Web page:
Best friends create app to help curb political extremism

Tiger Solomons-Tibi is Jewish and Kevin El-Sayed is Christian with Middle Eastern heritage


Kevin El-Sayed and Tiger Solomons-Tibi, creators of the Pollstr app

Two friends - one Jewish and the other Christian with Middle Eastern heritage - have founded a new app which seeks to curb political extremism through educating users on the policies of UK political parties.

Pollstr, which Tiger Solomons-Tibi and Kevin El-Sayed describe as a “tinder-style” voting app, presents users with policy proposals of each party, allowing them to swipe on those they might agree or disagree with, feeding an algorithm that narrows down which party most aligns with them.

Solomons-Tibi, 25, who is Jewish and was instrumental in campaigning for his alma mater UCL to adopt the IHRA definition of antisemitism in 2019, says the app can act as a moderating or deradicalising tool, helping to reduce antisemitism in the United Kingdom by “curbing the rise” of extremist parties.

“Many people don’t really know what the parties actually want to do when in office. By focusing on policy instead of the personalities of politicians, the app helps users make more informed decisions and thus are less likely to vote in favour of populism,” he says.

London-born Solomons-Tibi says that he and El-Sayed, 24, who lives in Dubai, are non-partisan. “We don’t take sides. We just think if people are more educated then they are less likely to make extremist choices.”

“For all the rhetoric espoused by party leaders ahead of elections, ideas and policy are what’s important in the end.”

The pair stepped up efforts to finish the app and make it available for free on Apple once Prime Minister Rishi Sunak announced a snap election in May.

Being the one who was more naturally interested in politics, Solomons-Tibi was tasked with the monumental job of go through every policy of each party.

“I read through all of them, every single one. I began going through policies and party manifestos in May, and there were some 580 policies each party put forward at that point."

"So, it was 580 digestible descriptions of policy I had to write, 580 links to attach, find all the spelling mistakes and make sure everything was kept consistent throughout.” El-Sayed, meanwhile, was tasked with coding the app.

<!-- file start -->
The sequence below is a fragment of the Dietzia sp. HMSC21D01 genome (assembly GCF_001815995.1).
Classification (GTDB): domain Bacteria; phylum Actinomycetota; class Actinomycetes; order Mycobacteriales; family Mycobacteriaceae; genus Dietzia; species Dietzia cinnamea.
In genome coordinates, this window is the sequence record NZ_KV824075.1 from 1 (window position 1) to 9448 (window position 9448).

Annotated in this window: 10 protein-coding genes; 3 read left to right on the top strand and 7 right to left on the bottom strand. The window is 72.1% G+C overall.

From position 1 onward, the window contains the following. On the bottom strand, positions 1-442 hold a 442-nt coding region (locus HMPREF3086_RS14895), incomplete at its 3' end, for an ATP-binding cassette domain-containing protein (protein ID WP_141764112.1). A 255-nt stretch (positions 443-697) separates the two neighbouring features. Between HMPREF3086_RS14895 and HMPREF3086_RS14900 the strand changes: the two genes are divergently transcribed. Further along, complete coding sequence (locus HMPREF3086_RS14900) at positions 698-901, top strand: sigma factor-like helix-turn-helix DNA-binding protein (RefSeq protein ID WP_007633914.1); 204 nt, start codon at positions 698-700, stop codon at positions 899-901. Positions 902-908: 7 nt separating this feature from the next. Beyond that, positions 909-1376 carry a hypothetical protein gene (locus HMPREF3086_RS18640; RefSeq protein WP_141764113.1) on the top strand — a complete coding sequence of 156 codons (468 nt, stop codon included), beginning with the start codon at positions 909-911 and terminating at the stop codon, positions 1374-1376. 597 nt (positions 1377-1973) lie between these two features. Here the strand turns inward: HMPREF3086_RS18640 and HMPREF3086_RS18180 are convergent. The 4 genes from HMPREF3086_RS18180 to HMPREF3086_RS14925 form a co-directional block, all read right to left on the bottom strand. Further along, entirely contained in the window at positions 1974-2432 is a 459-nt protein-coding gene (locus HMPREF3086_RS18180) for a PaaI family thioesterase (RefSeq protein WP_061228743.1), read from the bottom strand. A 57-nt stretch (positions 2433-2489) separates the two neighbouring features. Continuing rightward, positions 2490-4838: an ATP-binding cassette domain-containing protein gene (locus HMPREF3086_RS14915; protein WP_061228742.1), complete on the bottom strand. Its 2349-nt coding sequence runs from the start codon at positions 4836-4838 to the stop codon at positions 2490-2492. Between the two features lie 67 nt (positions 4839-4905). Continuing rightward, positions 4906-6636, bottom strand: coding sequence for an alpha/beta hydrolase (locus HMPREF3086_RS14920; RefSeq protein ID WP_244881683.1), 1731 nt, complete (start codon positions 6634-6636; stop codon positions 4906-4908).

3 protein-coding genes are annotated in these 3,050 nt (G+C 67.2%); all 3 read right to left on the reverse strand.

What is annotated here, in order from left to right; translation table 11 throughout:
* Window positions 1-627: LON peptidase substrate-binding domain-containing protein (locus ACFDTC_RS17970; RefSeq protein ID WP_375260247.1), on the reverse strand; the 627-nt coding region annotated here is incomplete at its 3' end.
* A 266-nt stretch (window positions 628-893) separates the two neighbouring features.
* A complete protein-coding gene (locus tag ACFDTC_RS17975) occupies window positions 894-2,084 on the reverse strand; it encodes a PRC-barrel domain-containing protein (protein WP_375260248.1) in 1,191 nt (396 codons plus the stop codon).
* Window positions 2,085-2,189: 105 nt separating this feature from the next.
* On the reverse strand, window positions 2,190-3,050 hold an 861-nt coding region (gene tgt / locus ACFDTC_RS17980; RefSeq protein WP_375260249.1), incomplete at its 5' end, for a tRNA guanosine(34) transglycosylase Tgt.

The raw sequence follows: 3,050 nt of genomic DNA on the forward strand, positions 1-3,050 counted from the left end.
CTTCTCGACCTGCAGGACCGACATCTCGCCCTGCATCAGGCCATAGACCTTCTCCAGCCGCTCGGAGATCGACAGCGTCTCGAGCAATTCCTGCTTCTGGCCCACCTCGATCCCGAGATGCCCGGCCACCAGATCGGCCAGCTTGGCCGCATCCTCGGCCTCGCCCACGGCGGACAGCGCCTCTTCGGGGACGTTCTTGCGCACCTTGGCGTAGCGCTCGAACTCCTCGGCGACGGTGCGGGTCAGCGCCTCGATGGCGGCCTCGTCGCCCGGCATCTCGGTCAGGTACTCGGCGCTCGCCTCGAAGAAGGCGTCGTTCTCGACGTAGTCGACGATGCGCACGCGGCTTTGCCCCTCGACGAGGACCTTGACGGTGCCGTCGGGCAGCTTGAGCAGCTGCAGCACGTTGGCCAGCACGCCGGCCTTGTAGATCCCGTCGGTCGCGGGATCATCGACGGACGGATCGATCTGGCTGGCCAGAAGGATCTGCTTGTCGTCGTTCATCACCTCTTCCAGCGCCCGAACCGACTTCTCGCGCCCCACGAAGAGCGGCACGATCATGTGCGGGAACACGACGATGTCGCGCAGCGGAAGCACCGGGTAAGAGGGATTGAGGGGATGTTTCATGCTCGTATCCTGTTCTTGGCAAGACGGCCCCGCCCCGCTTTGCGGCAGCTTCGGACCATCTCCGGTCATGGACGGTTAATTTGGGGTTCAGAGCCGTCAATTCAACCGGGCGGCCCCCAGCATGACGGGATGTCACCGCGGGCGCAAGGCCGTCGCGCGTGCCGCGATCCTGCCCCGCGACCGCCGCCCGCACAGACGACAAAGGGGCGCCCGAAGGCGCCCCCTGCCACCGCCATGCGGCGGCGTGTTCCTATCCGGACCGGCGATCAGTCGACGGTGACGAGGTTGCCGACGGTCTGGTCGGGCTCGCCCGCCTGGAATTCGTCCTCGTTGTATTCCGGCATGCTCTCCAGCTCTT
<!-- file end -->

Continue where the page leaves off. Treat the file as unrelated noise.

Policy can be a bit of a dry subject, the app’s creators say, and is often not conducive to the attention span of young people today, who expect shorter, more “digestible” sources of news.

“These day’s everything is quick,” says Solomons-Tibi. “It’s the way young people enjoy consuming. They like swiping on apps and on-demand entertainment on TikTok. This app seeks to recreate some of those preferences but in an educational way.”

The two best friends met as teenagers when they both lived in France, where “extremist positions are more common”, he says.

That shared experience led them to see the need for a space in the UK that attempted to “make people more politically literate to combat these populist forces”.

El-Sayed, who is of Franco-Egyptian ancestry with some Palestinian heritage, says their respective backgrounds serve as “a great example of two guys who are worried about extremism on all sides and are convinced that by being more knowledgeable you can fight these forces.”

The UCLA graduate asserts that for young people, who are increasingly getting their news entirely from apps like TikTok or Instagram, there is “a real danger of being targeted and manipulated”.

Old people too, says El-Sayed, are “bombarded with misinformation and viral snippets of populist leaders” via social media. “We believe that the more you know about the policies, the less risk there is to be manipulated online.”

Solomons-Tibi, who returned to London seven years ago, admits it can be “dangerous” to start business projects with friends because the relationship can be threatened if things go wrong, but “thankfully nothing has, and our friendship has only been reinforced throughout this process”.

El-Sayed agrees, saying that “working with my best friend from school has been fantastic for me. Knowing that we can both rely on each other is what pushed me to get the project over the finish line.”

“In a working relationship, it is always important to have a yin and a yang. Our differences in background and culture make us stronger and a more balanced duo.”

For Solomons-Tibi, the biggest benefit of joining forces has been the trust they have for one another. “He believes in me, and I believe in him. We are very truthful to each other; there’s no filter, and we listen to and respect one another’s decisions. In the end, we both love each other.”

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